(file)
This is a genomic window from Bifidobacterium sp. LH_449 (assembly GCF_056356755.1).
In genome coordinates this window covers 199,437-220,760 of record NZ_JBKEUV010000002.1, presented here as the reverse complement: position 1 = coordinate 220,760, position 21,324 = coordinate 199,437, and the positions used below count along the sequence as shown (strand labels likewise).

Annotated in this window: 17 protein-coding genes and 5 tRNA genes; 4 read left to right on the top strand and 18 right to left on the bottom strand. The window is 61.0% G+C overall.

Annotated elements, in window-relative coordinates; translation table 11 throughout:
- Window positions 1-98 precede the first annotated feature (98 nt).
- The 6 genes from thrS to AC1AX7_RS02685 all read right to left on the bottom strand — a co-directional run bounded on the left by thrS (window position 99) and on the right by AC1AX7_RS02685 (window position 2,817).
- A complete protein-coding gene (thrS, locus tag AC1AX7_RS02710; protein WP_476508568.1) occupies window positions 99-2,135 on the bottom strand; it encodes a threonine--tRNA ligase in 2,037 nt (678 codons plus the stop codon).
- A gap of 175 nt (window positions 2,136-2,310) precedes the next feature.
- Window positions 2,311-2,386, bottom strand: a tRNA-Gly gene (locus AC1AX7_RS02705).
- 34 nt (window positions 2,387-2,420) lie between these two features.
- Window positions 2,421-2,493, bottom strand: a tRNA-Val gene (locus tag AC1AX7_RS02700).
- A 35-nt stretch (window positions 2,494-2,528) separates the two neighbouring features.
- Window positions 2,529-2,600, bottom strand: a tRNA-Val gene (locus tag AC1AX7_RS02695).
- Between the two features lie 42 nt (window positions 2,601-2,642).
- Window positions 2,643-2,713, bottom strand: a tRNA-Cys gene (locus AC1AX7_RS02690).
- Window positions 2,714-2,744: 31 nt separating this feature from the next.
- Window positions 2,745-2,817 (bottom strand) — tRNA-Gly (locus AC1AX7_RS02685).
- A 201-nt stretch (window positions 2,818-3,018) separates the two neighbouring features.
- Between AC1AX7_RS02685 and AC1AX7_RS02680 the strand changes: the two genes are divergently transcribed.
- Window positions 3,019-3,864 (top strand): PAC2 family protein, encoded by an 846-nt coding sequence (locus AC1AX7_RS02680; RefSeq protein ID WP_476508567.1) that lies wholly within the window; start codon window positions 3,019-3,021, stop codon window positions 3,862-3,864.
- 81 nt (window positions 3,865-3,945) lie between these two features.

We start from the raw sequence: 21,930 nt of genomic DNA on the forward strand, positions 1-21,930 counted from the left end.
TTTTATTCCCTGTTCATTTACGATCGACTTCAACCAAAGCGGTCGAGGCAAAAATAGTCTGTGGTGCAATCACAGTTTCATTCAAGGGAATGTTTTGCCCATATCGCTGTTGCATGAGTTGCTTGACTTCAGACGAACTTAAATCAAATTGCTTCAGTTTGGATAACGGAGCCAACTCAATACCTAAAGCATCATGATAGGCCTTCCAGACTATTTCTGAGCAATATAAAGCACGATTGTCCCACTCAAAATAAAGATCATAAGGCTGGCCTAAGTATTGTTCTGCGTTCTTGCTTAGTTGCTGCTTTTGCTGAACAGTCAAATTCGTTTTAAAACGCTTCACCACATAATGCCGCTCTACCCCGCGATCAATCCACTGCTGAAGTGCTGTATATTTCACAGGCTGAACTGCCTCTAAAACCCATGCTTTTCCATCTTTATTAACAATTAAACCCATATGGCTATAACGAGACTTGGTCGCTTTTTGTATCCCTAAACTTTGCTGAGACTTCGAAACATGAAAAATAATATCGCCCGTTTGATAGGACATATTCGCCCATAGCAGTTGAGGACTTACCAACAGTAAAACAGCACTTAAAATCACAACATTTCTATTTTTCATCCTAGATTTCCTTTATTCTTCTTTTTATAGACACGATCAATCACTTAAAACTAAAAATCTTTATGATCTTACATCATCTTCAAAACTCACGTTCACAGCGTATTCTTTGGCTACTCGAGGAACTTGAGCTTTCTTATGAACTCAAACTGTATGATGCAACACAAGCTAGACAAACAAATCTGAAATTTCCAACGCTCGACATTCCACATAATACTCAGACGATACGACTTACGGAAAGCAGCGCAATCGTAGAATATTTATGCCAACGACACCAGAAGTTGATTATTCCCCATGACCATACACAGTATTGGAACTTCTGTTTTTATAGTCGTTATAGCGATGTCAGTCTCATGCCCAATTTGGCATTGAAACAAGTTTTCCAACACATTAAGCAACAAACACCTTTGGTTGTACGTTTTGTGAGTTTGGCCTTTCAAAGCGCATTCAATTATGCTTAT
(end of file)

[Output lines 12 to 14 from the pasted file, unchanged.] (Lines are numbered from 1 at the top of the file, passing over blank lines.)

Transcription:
- A 35-nt stretch (window positions 2,494-2,528) separates the two neighbouring features.
- Window positions 2,529-2,600, bottom strand: a tRNA-Val gene (locus tag AC1AX7_RS02695).
- Between the two features lie 42 nt (window positions 2,601-2,642).